Friday, September 14, 2012

Building Character

.

Creating a character can be far more complex than people realize.  Even more complex than we as writers realize when we begin this journey.  For the next few posts, I am going to share some of the insight I have learned from conferences, friends and the intense editorial process with my publisher in regards to creating believable, multi dimensional characters.

.
Today we'll hit on
.
Using one character as a lens for another
.
A very important concept, as it performs a double duty.  It offers dimension on BOTH characters...the one who is thinking/talking/reacting and the one who is causing that thought or reaction.
.
It would be easy to have a character say something like...
.

Mom put green beans on my plate.  I hate green beans.  They look like chopped up zombie fingers.

.

not bad.

.
but much stronger, and also a way to include variety in your writing, is to have another character say something like...
.

Mom scooped a mound of green beans onto Frankie's plate.  As if Frankie ate green beans.  As if Frankie ate green anything. 

.

This does two things:  it lets us know Frankie isn't much of a veggie eater.  It also lets us know this second character is a little sassy and thinks Frankie gets away with more than he should.  Hey!  I just thought of a third thing..it lets us know a little bit about mom, too. 


The trick with all these concepts is moderation, of course - but using one character as a way to see more about another character is a great writing method.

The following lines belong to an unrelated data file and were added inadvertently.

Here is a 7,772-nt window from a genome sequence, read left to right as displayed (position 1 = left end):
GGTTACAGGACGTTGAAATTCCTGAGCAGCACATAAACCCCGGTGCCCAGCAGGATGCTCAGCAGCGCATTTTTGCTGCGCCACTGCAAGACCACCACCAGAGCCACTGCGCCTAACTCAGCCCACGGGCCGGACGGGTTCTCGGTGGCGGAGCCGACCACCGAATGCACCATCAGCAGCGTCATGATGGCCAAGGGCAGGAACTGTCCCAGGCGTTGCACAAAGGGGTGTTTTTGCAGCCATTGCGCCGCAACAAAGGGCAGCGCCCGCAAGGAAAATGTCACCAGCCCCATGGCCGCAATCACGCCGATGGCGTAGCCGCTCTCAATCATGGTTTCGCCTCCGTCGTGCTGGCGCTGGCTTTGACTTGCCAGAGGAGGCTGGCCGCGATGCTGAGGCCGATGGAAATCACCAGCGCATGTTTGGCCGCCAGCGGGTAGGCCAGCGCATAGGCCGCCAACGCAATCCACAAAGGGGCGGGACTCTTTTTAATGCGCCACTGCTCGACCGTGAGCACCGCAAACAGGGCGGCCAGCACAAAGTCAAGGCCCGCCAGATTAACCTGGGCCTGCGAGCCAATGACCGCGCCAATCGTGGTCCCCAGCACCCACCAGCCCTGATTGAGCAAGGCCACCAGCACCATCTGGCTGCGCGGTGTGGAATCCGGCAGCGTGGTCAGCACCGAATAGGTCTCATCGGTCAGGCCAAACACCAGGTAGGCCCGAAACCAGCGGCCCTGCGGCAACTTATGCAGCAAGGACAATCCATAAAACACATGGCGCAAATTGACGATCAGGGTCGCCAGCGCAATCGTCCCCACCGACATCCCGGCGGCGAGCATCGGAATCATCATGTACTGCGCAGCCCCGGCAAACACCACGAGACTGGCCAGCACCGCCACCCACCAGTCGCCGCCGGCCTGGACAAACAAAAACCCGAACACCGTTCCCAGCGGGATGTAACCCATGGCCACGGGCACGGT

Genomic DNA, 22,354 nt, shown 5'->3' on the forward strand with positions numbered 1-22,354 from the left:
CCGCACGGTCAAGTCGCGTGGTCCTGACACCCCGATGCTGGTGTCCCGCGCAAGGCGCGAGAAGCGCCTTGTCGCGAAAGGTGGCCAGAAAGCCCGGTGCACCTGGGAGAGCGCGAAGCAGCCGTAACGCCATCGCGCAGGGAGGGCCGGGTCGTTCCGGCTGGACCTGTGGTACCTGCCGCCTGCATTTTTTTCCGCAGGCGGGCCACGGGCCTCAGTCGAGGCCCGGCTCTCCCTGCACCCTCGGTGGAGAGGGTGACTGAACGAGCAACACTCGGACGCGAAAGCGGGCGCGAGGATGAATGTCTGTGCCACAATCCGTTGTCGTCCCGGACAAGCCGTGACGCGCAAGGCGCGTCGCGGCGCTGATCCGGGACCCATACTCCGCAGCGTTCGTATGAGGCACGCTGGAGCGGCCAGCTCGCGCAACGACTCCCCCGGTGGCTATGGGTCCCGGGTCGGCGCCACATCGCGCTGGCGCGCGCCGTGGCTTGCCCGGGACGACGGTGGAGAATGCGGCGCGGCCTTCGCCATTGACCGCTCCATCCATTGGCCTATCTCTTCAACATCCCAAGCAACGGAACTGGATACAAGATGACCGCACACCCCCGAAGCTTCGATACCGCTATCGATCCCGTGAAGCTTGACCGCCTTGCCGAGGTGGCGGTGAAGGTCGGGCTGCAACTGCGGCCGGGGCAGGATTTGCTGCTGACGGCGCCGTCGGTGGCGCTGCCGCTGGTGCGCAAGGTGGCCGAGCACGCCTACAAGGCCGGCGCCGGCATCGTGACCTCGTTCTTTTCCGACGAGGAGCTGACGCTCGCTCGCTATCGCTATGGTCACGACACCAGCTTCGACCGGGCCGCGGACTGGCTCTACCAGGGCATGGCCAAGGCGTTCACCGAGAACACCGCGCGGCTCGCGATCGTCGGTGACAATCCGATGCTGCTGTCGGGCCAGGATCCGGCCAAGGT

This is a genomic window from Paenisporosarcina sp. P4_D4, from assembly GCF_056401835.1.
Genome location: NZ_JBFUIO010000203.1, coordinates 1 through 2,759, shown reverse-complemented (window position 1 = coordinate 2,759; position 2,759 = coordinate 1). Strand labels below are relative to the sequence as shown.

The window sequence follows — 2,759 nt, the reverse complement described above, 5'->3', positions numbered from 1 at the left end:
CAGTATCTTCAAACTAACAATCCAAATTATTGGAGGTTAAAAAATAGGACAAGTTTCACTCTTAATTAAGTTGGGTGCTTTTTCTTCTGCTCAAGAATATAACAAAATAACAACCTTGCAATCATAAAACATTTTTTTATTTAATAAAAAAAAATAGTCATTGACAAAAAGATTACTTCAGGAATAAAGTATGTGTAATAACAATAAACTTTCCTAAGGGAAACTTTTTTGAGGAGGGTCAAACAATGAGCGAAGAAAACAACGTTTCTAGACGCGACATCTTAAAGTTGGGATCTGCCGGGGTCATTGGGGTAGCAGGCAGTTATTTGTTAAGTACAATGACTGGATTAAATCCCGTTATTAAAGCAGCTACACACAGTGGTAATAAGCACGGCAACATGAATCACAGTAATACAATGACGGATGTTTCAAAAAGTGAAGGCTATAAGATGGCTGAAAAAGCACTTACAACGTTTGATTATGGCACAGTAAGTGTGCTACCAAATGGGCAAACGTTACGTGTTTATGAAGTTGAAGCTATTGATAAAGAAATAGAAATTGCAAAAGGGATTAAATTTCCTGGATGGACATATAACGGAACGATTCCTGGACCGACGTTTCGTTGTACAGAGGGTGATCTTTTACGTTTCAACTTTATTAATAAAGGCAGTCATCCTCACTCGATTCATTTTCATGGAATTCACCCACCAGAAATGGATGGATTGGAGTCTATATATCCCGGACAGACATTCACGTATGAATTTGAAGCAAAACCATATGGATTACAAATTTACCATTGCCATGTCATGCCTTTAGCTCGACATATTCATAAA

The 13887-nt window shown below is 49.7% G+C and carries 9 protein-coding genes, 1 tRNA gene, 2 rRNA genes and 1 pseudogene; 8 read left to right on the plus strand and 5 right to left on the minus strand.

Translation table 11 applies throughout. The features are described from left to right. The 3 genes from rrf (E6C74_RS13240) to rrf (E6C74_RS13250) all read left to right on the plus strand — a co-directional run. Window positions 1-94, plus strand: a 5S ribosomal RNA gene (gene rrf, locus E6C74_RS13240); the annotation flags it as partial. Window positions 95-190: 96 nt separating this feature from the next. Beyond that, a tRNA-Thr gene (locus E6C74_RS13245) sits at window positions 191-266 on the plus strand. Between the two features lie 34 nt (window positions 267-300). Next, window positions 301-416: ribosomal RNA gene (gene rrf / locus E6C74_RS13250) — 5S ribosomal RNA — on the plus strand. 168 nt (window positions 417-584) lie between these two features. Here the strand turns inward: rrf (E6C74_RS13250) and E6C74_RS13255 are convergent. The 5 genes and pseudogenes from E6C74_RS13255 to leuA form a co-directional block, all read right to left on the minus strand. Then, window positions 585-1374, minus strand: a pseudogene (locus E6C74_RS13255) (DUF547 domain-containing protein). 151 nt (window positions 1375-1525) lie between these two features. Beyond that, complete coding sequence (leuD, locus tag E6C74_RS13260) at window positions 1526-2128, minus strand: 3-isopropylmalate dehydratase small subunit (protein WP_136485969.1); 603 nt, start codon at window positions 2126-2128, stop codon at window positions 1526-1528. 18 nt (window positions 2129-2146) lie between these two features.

.

Tell Me:  Do you do this?  If you're a reader not a writer, do you notice this in books you enjoy?

6 comments:

Marcia said...

I do this, and you're absolutely right. But I have to say that in this case the phrase "zombie fingers" wins me over to Frankie's own voice. :)

Tricia J. O'Brien said...

That's a wonderful suggestion. The only issue is you'd have to have multiple viewpoints, but if you do it really adds dimension to characterization. Although it would be possible to do it in dialogue, too. Seems like it would be a super tool during revision.

Tess said...

Marcia: glad you liked the zombie fingers...it's in homage to my 13 y/o son who is all-things-zombie right now

Tricia: you are absolutely right - I hadn't thought that issue through far enough, had I? Very insightful of you. I like the idea of it being a revision tool or something to flesh characters out. Man, I'm going to have to give this more thought...

Corey Schwartz said...

Tess, thanks so much. I've been in such a crazy book launch frenzy, that I forgot to tell you that the books arrived! Much appreciated :)

Tess said...

Corey: I'm so excited for your book! I have it on preorder ... and am planning on doing a picture book spotlight when it comes. Congrats, friend!

Anne Marie Schlueter said...

Oh, yes, this is so true! And, just like you said, even every time I start a new character, I don't realize how complicated the process will turn out to be. . . .but what a wonderful process it is!